In my last post, which was part two in this series of describing my faith journey, I briefly described how my adolescent rebellion, which included experimentation with drugs, and a highly adventurous lifestyle, were all part of finding my way back to God. I mentioned that my father was the one who pointed me to the twelve steps and recovery through his own modeling.
Once I was in recovery from addiction, my interest (means to pursue it) turned to travel and the desire to explore other cultures and extract from such travels, vivid glimpses into the way they understand life and Source. I did indeed learn much from my travels to India and Tibet, Peru and other European cultures too, and through them I found great tools, and resources, that I continue to use every day in my own daily connection with Source. I have found ways to integrate ancient tools gathered in my studies and travels with my daily practice of alignment and connection with Source, as well as in my intensely personal relationship with Christ.
Some of my Christian friends over the years have voiced concern that such study and travels were signs that I’d lost my way. I see it quite the opposite. I feel that every step of my journey has been purposeful towards bringing me where I am today on my faith walk. My journey has led me, not away from, but more deeply into, an intensely personal relationship with Christ.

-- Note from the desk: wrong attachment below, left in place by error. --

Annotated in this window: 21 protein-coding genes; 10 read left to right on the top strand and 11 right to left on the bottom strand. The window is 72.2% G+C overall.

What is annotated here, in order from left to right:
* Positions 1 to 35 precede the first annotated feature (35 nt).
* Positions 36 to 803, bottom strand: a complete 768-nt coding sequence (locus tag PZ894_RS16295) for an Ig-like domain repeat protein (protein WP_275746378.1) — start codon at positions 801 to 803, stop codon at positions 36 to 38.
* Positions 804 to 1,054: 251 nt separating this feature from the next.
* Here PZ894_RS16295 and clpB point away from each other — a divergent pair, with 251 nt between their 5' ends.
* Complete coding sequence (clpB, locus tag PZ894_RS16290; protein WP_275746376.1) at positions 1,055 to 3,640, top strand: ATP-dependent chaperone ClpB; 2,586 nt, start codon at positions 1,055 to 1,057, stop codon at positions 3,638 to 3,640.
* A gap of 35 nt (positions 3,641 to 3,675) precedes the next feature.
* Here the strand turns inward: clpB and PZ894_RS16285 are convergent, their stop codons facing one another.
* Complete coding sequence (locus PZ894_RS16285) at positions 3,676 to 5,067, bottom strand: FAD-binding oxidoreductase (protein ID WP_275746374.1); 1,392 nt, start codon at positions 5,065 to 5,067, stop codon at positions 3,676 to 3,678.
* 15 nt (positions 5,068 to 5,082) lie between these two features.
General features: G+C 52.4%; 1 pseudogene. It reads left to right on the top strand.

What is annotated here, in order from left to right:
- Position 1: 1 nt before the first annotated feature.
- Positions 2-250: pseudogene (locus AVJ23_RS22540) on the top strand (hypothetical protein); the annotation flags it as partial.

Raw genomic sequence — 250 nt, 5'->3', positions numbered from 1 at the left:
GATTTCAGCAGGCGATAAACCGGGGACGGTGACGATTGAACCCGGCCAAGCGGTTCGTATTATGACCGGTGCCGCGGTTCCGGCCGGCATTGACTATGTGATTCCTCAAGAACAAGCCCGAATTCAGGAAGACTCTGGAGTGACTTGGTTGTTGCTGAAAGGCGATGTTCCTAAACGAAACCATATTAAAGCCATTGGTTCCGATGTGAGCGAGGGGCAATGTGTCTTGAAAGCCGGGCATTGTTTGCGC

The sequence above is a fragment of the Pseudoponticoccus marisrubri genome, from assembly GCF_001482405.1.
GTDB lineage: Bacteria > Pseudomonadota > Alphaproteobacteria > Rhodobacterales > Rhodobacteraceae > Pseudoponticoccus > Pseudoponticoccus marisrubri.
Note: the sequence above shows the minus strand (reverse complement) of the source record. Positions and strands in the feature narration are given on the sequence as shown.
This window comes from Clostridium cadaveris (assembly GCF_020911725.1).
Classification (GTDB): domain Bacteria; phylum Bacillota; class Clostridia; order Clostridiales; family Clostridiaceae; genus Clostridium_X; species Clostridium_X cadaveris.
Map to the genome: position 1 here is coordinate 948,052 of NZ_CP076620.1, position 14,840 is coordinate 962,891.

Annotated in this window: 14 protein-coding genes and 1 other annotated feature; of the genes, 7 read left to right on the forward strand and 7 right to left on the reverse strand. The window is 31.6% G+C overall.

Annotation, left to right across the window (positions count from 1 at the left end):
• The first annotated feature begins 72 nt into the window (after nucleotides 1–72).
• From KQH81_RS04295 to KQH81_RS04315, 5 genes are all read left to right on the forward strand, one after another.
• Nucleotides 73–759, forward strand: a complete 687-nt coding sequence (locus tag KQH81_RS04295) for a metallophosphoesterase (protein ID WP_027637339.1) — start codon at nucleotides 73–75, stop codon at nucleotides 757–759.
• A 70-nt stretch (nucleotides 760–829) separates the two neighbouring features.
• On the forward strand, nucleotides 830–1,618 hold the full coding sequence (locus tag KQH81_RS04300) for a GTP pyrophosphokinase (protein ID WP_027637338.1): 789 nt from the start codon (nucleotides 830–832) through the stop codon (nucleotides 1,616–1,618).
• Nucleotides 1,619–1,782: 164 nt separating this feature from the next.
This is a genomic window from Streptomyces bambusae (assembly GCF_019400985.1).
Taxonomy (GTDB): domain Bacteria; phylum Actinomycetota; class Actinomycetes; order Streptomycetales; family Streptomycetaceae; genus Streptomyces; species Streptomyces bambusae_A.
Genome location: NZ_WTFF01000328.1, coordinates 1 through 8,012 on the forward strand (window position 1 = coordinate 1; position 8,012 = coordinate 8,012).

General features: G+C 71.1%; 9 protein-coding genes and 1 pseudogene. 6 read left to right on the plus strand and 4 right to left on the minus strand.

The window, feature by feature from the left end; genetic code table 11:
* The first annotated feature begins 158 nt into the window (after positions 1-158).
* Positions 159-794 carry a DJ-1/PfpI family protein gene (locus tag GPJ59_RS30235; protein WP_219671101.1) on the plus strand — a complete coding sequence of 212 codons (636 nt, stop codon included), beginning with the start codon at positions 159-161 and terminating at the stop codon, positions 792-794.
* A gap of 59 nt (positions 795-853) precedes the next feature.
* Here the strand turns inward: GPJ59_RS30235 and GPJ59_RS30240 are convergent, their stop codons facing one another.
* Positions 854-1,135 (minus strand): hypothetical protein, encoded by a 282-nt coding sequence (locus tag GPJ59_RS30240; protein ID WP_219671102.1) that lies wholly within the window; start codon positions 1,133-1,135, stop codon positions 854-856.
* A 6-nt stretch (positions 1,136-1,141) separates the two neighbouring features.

Over thirty years ago, during a time of practicing a form of sitting meditation regularly, I noticed the accompanying, quiet, inner presence of a teacher. I would become aware of his visible presence in my mind, dressed in blue robes with long hair, very much like traditional pictures depict Jesus, although for some reason, the thought that it was Jesus did not occur to me then. I asked inwardly once, on becoming aware of this teachers peace-radiating presence, what I should call him, and I heard, in response, “Simply call me Master.”
Over the years, I heard that familiar voice of the Master many times; finally some years back, I again asked that inner Presence, “who are you?” and received the immediate response that the one I’d been calling Master, was indeed Jesus, the Christ. I wept with the joy of discovery, and surrendered to Him in a way I’d never before considered possible that morning on the floor in the middle of my yoga practice.
I think now about having read some years ago where Thich Nhat Than told an American seeker, who was asking if he should pursue Buddhism, that he should in fact go back to his own spiritual roots to find the practice best suited for him: sort of the“bloom where you are planted” idea. And I realized that was in effect what I’d done. I had returned to my roots, even though until some ten years ago, I’d never even studied my own culture’s spiritual book, the Bible! I made up my mind to remedy that. Shortly thereafter, Daniel, my husband walked into my life.
I’ll tell you about more about that part of my faith walk next time.